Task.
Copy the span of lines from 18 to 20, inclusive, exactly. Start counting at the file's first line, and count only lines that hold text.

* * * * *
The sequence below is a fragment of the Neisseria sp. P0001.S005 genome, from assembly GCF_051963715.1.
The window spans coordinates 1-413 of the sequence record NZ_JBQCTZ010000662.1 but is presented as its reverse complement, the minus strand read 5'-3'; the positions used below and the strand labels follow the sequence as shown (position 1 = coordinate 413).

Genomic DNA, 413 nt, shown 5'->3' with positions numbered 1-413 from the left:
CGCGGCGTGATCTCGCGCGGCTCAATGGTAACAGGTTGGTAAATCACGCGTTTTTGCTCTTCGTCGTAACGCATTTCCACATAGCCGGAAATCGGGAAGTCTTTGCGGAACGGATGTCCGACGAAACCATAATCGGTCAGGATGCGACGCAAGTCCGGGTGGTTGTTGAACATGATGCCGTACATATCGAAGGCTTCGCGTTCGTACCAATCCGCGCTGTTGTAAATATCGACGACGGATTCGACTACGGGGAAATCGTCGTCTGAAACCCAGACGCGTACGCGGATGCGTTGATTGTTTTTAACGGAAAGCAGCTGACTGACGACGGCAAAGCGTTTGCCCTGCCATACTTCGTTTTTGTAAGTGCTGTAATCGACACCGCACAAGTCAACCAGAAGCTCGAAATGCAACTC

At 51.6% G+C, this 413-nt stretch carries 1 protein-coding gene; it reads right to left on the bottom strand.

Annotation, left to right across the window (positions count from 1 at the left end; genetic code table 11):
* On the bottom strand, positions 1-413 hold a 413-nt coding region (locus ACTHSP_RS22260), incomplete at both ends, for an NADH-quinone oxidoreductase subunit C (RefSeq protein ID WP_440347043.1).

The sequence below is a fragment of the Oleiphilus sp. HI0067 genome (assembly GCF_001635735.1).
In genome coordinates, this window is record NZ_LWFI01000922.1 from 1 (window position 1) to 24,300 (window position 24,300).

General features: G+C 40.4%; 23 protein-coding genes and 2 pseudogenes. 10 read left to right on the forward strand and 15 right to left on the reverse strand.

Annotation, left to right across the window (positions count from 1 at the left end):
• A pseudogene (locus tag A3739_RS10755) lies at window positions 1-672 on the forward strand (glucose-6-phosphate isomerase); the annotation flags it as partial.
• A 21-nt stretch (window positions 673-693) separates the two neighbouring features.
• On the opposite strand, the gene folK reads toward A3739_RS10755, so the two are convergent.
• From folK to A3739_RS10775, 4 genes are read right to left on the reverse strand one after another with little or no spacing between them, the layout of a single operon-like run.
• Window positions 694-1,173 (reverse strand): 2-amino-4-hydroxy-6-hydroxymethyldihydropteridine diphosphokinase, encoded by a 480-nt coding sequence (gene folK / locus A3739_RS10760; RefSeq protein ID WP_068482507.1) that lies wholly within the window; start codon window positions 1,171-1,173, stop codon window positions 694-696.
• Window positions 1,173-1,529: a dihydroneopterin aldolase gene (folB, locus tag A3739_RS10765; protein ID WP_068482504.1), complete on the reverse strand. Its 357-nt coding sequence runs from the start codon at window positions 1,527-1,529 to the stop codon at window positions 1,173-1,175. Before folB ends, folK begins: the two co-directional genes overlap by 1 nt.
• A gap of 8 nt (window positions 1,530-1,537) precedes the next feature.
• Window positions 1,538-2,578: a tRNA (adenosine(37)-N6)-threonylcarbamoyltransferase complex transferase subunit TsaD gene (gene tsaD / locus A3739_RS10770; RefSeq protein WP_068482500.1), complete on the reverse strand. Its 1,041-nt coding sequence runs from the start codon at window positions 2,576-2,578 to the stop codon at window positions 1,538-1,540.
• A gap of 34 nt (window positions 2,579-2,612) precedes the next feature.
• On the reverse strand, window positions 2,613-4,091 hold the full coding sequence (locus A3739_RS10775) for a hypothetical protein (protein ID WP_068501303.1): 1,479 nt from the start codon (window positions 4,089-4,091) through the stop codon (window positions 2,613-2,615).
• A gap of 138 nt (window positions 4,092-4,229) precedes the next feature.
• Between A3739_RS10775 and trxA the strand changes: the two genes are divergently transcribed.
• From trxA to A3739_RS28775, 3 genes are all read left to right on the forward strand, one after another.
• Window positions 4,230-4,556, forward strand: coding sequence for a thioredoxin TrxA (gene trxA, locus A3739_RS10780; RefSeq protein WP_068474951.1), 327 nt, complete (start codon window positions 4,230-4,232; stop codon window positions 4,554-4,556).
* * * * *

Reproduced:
• A gap of 8 nt (window positions 1,530-1,537) precedes the next feature.
• Window positions 1,538-2,578: a tRNA (adenosine(37)-N6)-threonylcarbamoyltransferase complex transferase subunit TsaD gene (gene tsaD / locus A3739_RS10770; RefSeq protein WP_068482500.1), complete on the reverse strand. Its 1,041-nt coding sequence runs from the start codon at window positions 2,576-2,578 to the stop codon at window positions 1,538-1,540.
• A gap of 34 nt (window positions 2,579-2,612) precedes the next feature.